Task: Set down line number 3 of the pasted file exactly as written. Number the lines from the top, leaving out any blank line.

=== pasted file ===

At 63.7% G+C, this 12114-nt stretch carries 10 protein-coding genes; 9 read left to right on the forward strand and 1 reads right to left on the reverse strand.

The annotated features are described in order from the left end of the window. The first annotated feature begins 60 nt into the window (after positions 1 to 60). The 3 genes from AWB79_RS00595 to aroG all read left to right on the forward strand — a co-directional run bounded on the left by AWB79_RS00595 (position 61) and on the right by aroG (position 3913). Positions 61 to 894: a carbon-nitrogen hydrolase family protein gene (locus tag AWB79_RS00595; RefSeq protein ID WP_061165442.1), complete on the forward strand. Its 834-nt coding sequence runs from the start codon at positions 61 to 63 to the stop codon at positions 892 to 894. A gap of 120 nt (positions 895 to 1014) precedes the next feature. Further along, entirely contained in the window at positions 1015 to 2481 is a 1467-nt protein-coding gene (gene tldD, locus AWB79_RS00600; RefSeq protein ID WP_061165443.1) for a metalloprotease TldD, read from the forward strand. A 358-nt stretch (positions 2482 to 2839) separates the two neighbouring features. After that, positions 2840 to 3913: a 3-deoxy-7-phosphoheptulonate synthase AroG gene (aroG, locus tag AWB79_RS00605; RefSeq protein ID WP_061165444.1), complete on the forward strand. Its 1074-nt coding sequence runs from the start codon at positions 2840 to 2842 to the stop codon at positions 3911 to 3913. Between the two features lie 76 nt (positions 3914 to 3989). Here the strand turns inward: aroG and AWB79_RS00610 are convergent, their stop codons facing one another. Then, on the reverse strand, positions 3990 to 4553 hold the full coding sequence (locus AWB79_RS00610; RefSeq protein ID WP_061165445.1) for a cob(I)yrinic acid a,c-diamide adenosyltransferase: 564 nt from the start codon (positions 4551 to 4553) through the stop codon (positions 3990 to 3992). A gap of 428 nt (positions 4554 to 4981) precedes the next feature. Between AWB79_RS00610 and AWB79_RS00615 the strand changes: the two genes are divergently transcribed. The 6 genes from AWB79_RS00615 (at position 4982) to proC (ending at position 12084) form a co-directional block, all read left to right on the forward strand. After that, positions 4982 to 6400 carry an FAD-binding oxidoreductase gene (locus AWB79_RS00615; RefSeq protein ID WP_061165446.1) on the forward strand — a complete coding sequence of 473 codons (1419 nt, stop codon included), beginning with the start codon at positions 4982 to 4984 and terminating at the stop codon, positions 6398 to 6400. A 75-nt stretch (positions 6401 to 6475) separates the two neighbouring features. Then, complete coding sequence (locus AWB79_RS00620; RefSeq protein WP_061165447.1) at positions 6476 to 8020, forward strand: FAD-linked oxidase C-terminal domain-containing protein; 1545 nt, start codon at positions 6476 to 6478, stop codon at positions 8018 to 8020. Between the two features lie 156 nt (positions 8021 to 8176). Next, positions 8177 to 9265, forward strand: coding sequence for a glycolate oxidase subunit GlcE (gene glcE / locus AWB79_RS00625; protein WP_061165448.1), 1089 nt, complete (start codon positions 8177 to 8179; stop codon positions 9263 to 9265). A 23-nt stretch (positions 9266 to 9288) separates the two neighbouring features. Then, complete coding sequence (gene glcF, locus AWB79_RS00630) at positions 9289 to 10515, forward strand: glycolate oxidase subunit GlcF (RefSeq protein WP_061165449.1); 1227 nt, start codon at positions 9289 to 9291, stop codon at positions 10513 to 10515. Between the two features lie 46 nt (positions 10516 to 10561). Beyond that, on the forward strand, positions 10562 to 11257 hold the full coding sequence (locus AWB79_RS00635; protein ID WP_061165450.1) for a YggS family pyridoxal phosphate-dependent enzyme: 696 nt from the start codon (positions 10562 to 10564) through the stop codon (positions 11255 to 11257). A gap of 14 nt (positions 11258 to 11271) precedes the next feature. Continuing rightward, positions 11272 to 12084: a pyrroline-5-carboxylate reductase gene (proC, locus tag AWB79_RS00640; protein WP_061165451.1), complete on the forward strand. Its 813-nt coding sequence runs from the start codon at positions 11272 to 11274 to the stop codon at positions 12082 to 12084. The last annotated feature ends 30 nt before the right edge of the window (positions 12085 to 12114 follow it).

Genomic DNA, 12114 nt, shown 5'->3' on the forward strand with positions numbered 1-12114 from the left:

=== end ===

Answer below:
Genomic DNA, 12114 nt, shown 5'->3' on the forward strand with positions numbered 1-12114 from the left: